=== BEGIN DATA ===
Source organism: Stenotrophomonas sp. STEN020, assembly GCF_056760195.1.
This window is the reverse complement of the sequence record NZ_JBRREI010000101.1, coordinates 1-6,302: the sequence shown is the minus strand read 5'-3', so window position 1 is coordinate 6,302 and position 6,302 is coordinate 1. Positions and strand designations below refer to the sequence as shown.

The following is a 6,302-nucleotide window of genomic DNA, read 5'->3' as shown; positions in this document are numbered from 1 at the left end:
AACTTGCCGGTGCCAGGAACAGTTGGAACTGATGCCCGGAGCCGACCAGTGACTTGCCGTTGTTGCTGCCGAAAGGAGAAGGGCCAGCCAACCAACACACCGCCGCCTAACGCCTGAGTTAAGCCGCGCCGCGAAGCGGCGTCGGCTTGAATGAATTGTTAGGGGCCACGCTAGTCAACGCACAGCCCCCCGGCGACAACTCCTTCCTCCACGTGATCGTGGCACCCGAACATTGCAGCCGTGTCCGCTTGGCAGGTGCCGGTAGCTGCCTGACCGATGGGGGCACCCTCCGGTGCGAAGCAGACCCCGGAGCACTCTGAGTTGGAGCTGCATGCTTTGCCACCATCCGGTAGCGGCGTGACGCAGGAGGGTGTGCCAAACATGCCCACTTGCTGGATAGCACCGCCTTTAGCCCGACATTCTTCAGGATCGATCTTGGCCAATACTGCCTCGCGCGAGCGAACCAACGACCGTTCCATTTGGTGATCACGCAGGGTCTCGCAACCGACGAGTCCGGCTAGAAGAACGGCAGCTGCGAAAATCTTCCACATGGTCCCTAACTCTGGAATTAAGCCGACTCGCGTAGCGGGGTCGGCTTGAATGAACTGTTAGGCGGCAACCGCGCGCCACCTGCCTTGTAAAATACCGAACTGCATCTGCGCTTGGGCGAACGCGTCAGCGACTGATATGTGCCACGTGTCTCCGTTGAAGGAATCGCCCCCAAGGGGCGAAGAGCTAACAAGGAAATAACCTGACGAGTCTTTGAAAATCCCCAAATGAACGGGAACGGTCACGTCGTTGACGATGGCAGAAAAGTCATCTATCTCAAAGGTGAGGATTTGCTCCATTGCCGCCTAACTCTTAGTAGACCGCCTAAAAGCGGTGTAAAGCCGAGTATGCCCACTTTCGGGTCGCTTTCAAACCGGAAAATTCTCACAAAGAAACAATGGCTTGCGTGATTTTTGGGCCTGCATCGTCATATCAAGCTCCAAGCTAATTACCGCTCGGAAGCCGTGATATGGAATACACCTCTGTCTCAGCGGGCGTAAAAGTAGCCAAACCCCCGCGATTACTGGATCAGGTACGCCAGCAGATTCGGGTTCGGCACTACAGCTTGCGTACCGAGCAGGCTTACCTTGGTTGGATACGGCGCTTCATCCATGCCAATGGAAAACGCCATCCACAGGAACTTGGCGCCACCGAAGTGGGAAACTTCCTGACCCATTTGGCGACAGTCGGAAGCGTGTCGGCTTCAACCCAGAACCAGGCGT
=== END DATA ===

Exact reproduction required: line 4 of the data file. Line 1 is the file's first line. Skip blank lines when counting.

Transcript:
AACTTGCCGGTGCCAGGAACAGTTGGAACTGATGCCCGGAGCCGACCAGTGACTTGCCGTTGTTGCTGCCGAAAGGAGAAGGGCCAGCCAACCAACACACCGCCGCCTAACGCCTGAGTTAAGCCGCGCCGCGAAGCGGCGTCGGCTTGAATGAATTGTTAGGGGCCACGCTAGTCAACGCACAGCCCCCCGGCGACAACTCCTTCCTCCACGTGATCGTGGCACCCGAACATTGCAGCCGTGTCCGCTTGGCAGGTGCCGGTAGCTGCCTGACCGATGGGGGCACCCTCCGGTGCGAAGCAGACCCCGGAGCACTCTGAGTTGGAGCTGCATGCTTTGCCACCATCCGGTAGCGGCGTGACGCAGGAGGGTGTGCCAAACATGCCCACTTGCTGGATAGCACCGCCTTTAGCCCGACATTCTTCAGGATCGATCTTGGCCAATACTGCCTCGCGCGAGCGAACCAACGACCGTTCCATTTGGTGATCACGCAGGGTCTCGCAACCGACGAGTCCGGCTAGAAGAACGGCAGCTGCGAAAATCTTCCACATGGTCCCTAACTCTGGAATTAAGCCGACTCGCGTAGCGGGGTCGGCTTGAATGAACTGTTAGGCGGCAACCGCGCGCCACCTGCCTTGTAAAATACCGAACTGCATCTGCGCTTGGGCGAACGCGTCAGCGACTGATATGTGCCACGTGTCTCCGTTGAAGGAATCGCCCCCAAGGGGCGAAGAGCTAACAAGGAAATAACCTGACGAGTCTTTGAAAATCCCCAAATGAACGGGAACGGTCACGTCGTTGACGATGGCAGAAAAGTCATCTATCTCAAAGGTGAGGATTTGCTCCATTGCCGCCTAACTCTTAGTAGACCGCCTAAAAGCGGTGTAAAGCCGAGTATGCCCACTTTCGGGTCGCTTTCAAACCGGAAAATTCTCACAAAGAAACAATGGCTTGCGTGATTTTTGGGCCTGCATCGTCATATCAAGCTCCAAGCTAATTACCGCTCGGAAGCCGTGATATGGAATACACCTCTGTCTCAGCGGGCGTAAAAGTAGCCAAACCCCCGCGATTACTGGATCAGGTACGCCAGCAGATTCGGGTTCGGCACTACAGCTTGCGTACCGAGCAGGCTTACCTTGGTTGGATACGGCGCTTCATCCATGCCAATGGAAAACGCCATCCACAGGAACTTGGCGCCACCGAAGTGGGAAACTTCCTGACCCATTTGGCGACAGTCGGAAGCGTGTCGGCTTCAACCCAGAACCAGGCGT